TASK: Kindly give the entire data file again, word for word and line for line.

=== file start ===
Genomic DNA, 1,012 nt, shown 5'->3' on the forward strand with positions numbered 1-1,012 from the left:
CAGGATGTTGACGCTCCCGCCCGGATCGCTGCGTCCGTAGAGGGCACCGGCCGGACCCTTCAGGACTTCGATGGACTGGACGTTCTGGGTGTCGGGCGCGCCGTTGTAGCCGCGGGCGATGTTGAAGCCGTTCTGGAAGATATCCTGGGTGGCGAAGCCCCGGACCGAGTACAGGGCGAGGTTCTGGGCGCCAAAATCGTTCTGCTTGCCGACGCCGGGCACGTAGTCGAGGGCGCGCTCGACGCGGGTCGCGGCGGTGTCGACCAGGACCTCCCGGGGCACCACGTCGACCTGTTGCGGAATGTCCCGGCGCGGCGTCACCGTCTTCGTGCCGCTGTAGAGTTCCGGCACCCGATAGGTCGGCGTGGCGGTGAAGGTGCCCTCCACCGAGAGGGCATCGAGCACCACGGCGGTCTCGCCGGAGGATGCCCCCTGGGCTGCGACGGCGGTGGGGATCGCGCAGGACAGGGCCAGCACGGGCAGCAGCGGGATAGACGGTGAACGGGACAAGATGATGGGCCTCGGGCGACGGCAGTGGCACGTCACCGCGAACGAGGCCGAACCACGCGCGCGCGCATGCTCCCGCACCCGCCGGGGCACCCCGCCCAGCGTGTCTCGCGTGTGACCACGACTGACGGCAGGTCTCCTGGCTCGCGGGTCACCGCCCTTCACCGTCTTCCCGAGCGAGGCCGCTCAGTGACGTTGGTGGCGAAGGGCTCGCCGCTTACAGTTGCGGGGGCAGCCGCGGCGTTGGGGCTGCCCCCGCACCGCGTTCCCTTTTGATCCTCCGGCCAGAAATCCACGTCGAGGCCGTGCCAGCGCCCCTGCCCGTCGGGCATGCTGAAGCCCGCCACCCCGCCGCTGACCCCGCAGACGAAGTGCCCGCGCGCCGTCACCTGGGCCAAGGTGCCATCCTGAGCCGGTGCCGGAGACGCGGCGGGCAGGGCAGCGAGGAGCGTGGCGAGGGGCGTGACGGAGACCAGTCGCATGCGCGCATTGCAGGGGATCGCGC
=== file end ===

Genomic DNA, 1,012 nt, shown 5'->3' on the forward strand with positions numbered 1-1,012 from the left:
CAGGATGTTGACGCTCCCGCCCGGATCGCTGCGTCCGTAGAGGGCACCGGCCGGACCCTTCAGGACTTCGATGGACTGGACGTTCTGGGTGTCGGGCGCGCCGTTGTAGCCGCGGGCGATGTTGAAGCCGTTCTGGAAGATATCCTGGGTGGCGAAGCCCCGGACCGAGTACAGGGCGAGGTTCTGGGCGCCAAAATCGTTCTGCTTGCCGACGCCGGGCACGTAGTCGAGGGCGCGCTCGACGCGGGTCGCGGCGGTGTCGACCAGGACCTCCCGGGGCACCACGTCGACCTGTTGCGGAATGTCCCGGCGCGGCGTCACCGTCTTCGTGCCGCTGTAGAGTTCCGGCACCCGATAGGTCGGCGTGGCGGTGAAGGTGCCCTCCACCGAGAGGGCATCGAGCACCACGGCGGTCTCGCCGGAGGATGCCCCCTGGGCTGCGACGGCGGTGGGGATCGCGCAGGACAGGGCCAGCACGGGCAGCAGCGGGATAGACGGTGAACGGGACAAGATGATGGGCCTCGGGCGACGGCAGTGGCACGTCACCGCGAACGAGGCCGAACCACGCGCGCGCGCATGCTCCCGCACCCGCCGGGGCACCCCGCCCAGCGTGTCTCGCGTGTGACCACGACTGACGGCAGGTCTCCTGGCTCGCGGGTCACCGCCCTTCACCGTCTTCCCGAGCGAGGCCGCTCAGTGACGTTGGTGGCGAAGGGCTCGCCGCTTACAGTTGCGGGGGCAGCCGCGGCGTTGGGGCTGCCCCCGCACCGCGTTCCCTTTTGATCCTCCGGCCAGAAATCCACGTCGAGGCCGTGCCAGCGCCCCTGCCCGTCGGGCATGCTGAAGCCCGCCACCCCGCCGCTGACCCCGCAGACGAAGTGCCCGCGCGCCGTCACCTGGGCCAAGGTGCCATCCTGAGCCGGTGCCGGAGACGCGGCGGGCAGGGCAGCGAGGAGCGTGGCGAGGGGCGTGACGGAGACCAGTCGCATGCGCGCATTGCAGGGGATCGCGC